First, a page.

But aren't they just the same old 3 that every government talks about reforming (and "law & order" to)?

The greatest impact on our economy & welfare would be by tackling some of the "broken society" issues that Dave talked so enthusiastically before getting into power.

The moral & civic decay we experience is going to be our downfall. The economic, educational & welfare impact of our imploding Judae-Christian civic virtues - and in particular the disintegration of family life will cripple us and render all other reforms as sticking plasters on a gaping wound.

Sadly, only the Church of Rome seems to care about these things.

What we really need for than anything else is another Wesley or Whitfield.

11 May 2011 at 12:26  
Anonymous Dreadnaught said...

● Britain is responsible for many of the world’s historic problems, including the conflict in Kashmir between India and Pakistan

Now just hold on there one cotton-pickin minute Johnny R.

I just despise this particularly eronious and currently fashionable if sloppy view, that within the history of the British Empire, lies the seedbed for all of the ills that beset the Asian sub-continent. Why start the historical narative with the coming of the British?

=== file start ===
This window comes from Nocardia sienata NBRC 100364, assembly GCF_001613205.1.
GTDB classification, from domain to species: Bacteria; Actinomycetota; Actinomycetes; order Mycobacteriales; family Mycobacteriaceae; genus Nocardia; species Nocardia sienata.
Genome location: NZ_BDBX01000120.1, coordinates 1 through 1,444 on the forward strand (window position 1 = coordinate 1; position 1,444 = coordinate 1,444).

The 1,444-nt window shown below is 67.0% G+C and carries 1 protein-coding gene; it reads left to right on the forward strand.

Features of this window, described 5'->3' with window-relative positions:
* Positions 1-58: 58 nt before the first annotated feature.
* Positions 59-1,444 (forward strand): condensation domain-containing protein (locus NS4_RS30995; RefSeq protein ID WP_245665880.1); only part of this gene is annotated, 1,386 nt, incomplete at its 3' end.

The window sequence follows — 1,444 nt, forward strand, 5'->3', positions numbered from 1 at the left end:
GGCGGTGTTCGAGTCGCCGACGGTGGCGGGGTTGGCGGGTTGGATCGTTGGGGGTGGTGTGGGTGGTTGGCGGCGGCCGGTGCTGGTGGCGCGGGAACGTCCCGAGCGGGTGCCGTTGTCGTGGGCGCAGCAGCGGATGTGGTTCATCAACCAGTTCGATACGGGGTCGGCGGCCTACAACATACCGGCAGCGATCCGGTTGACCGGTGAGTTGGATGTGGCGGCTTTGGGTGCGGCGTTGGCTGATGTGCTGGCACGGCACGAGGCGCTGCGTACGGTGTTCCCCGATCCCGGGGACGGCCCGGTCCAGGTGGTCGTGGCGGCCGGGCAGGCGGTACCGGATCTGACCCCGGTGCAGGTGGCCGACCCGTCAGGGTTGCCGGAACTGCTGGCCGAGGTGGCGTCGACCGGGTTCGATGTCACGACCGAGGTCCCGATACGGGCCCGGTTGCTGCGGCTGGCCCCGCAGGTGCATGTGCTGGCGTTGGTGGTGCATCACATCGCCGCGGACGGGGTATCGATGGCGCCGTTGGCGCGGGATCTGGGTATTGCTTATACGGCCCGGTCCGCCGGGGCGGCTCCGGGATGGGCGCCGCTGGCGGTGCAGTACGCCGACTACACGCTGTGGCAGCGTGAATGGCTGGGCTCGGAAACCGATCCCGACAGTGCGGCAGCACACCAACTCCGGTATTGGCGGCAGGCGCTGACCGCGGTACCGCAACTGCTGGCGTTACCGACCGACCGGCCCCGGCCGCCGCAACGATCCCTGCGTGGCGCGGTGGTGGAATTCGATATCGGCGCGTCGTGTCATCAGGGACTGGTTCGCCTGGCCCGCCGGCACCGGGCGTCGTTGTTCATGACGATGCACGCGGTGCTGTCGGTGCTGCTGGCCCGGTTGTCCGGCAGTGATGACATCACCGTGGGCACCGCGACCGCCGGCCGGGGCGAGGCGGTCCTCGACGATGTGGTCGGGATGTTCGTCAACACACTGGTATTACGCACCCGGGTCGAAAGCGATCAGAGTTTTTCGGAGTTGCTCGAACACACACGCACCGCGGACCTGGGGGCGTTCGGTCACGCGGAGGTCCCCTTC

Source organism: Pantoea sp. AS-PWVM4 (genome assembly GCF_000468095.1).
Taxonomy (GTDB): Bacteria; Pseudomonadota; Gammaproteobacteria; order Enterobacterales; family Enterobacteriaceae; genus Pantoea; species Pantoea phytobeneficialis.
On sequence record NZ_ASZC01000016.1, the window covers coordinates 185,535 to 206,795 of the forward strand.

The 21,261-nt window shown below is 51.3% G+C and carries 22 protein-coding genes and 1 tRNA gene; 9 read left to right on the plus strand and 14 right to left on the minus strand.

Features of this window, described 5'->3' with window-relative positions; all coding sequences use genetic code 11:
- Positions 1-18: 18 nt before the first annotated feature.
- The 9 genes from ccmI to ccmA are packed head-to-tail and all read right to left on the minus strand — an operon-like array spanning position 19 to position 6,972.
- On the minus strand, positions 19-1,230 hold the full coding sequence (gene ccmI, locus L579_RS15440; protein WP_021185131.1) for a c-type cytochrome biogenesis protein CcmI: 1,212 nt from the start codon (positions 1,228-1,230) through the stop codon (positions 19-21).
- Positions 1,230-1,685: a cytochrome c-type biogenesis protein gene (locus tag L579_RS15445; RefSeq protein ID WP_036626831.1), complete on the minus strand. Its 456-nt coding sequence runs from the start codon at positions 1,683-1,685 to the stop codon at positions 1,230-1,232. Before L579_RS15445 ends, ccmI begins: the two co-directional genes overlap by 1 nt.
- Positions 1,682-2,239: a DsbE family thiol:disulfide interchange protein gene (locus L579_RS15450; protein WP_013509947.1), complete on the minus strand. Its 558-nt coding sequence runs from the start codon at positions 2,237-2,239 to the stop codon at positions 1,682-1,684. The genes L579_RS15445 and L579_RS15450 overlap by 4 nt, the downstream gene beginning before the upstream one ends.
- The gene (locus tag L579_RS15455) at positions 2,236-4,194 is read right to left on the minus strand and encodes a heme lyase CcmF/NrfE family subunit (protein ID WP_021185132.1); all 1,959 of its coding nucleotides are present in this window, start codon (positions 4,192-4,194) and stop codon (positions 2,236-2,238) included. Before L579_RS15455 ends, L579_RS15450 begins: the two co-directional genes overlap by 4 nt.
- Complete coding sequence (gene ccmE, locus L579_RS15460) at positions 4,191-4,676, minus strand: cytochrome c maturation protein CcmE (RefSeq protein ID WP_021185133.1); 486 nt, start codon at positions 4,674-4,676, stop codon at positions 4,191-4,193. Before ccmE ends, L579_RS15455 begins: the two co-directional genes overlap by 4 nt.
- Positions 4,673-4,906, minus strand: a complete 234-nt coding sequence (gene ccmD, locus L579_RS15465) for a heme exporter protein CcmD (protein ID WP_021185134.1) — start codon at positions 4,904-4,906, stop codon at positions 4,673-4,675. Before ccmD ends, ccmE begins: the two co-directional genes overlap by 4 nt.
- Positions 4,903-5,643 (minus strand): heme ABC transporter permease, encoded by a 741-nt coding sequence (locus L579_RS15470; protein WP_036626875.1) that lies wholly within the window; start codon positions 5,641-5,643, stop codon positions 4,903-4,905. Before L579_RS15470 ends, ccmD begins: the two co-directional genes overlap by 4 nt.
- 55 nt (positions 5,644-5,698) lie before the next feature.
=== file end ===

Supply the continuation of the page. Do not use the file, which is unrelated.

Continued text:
Typically, you and many others ignore the invasion of the area by the Arabs with their convert or die philosophy of Imperialistic Islam aimed at the Hindu, Buddhist and Christian populations. This view is yet another example of how myth becomes 'fact' if not challenged.

Kashmir was one of many princely states who were given the choice of following the partion of sectarian grounds. The Maharajah of Kashmir elected to become part of India; the Muslims of the State chose to fight his decision with armed insurrection. The British did not want to create a two state entity. Gandhi did not want to create a two state entity. The seeds of the current situation were sown long before partition by Islamic territorial ambitions.